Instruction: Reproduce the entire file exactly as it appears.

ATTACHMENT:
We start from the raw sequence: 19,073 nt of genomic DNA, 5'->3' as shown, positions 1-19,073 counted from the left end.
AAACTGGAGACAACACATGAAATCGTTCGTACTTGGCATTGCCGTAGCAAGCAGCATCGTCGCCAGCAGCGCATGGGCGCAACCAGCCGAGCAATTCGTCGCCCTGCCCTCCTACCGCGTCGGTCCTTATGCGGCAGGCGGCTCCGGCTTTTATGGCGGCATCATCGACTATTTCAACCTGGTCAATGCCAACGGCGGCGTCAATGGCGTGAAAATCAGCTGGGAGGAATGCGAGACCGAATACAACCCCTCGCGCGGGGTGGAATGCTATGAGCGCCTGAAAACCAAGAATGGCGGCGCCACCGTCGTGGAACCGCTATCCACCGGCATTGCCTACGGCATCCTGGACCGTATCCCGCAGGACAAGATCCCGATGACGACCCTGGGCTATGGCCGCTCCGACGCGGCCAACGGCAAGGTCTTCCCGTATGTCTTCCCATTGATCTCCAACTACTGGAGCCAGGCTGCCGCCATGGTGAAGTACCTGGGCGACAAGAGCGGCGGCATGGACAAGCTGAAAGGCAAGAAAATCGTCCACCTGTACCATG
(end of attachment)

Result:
We start from the raw sequence: 19,073 nt of genomic DNA, 5'->3' as shown, positions 1-19,073 counted from the left end.
AAACTGGAGACAACACATGAAATCGTTCGTACTTGGCATTGCCGTAGCAAGCAGCATCGTCGCCAGCAGCGCATGGGCGCAACCAGCCGAGCAATTCGTCGCCCTGCCCTCCTACCGCGTCGGTCCTTATGCGGCAGGCGGCTCCGGCTTTTATGGCGGCATCATCGACTATTTCAACCTGGTCAATGCCAACGGCGGCGTCAATGGCGTGAAAATCAGCTGGGAGGAATGCGAGACCGAATACAACCCCTCGCGCGGGGTGGAATGCTATGAGCGCCTGAAAACCAAGAATGGCGGCGCCACCGTCGTGGAACCGCTATCCACCGGCATTGCCTACGGCATCCTGGACCGTATCCCGCAGGACAAGATCCCGATGACGACCCTGGGCTATGGCCGCTCCGACGCGGCCAACGGCAAGGTCTTCCCGTATGTCTTCCCATTGATCTCCAACTACTGGAGCCAGGCTGCCGCCATGGTGAAGTACCTGGGCGACAAGAGCGGCGGCATGGACAAGCTGAAAGGCAAGAAAATCGTCCACCTGTACCATG